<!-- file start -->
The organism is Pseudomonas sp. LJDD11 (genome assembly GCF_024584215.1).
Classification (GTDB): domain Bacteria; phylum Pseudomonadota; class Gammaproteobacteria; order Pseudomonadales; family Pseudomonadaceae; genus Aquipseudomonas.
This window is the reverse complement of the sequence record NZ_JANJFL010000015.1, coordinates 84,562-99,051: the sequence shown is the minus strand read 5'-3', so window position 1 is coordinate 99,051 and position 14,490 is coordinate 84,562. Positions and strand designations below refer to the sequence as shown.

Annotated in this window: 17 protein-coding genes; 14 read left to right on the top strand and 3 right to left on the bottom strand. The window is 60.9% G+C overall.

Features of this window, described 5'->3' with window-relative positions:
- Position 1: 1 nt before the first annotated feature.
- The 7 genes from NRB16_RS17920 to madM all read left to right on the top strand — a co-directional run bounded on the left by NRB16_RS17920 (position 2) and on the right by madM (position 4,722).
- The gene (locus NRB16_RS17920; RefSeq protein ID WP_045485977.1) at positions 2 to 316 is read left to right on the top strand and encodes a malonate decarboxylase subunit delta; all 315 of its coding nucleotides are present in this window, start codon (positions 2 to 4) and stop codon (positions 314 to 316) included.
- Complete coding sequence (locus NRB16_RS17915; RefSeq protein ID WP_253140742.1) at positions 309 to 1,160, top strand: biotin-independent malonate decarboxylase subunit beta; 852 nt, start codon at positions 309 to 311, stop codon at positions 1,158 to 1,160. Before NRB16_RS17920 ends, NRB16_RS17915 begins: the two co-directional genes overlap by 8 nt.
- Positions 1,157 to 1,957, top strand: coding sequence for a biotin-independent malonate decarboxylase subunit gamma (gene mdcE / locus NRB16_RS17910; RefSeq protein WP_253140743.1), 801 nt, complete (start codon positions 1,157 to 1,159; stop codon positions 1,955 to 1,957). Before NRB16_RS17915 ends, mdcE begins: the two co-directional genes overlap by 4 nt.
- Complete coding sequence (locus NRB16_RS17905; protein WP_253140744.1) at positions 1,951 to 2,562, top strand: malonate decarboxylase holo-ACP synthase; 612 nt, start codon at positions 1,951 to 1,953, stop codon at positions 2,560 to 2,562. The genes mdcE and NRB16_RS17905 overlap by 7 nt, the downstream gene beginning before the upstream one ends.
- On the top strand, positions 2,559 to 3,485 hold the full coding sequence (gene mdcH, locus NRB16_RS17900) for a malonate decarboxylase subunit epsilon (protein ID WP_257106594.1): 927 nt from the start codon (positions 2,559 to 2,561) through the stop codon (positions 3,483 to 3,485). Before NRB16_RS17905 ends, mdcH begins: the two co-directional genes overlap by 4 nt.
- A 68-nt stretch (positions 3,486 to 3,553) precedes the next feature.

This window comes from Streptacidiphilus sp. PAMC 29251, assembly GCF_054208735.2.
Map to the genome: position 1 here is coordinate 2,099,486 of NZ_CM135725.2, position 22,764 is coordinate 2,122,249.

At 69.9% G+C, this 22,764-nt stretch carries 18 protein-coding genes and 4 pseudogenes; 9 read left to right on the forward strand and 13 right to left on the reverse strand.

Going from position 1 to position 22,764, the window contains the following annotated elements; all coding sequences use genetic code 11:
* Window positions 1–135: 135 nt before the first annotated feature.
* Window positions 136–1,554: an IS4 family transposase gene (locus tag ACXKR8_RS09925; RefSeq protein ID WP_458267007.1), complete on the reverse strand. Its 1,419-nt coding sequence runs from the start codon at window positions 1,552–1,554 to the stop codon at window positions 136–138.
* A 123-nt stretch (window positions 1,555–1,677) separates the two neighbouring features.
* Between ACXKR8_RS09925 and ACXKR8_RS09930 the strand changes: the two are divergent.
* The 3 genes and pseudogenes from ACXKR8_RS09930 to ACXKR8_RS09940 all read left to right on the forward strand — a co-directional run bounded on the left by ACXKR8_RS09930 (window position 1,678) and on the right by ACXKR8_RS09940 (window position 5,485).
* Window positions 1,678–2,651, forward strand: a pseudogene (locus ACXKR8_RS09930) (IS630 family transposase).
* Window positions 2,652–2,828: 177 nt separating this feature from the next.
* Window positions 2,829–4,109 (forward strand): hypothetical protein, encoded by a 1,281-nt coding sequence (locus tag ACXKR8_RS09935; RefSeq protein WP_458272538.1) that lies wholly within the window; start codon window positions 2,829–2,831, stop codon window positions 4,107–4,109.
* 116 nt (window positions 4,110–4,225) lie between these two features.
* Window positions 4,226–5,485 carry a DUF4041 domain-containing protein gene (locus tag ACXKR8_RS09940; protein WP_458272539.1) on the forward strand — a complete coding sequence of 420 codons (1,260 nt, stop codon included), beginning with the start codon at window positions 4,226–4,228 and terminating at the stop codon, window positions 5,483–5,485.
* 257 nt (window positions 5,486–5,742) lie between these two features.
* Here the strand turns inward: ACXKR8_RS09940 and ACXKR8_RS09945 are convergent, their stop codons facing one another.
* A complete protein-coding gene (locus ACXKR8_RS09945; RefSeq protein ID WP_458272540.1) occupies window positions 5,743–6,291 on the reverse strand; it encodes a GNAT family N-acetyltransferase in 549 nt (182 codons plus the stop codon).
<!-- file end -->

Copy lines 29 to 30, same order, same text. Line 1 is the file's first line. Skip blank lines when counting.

* Here the strand turns inward: ACXKR8_RS09940 and ACXKR8_RS09945 are convergent, their stop codons facing one another.
* A complete protein-coding gene (locus ACXKR8_RS09945; RefSeq protein ID WP_458272540.1) occupies window positions 5,743–6,291 on the reverse strand; it encodes a GNAT family N-acetyltransferase in 549 nt (182 codons plus the stop codon).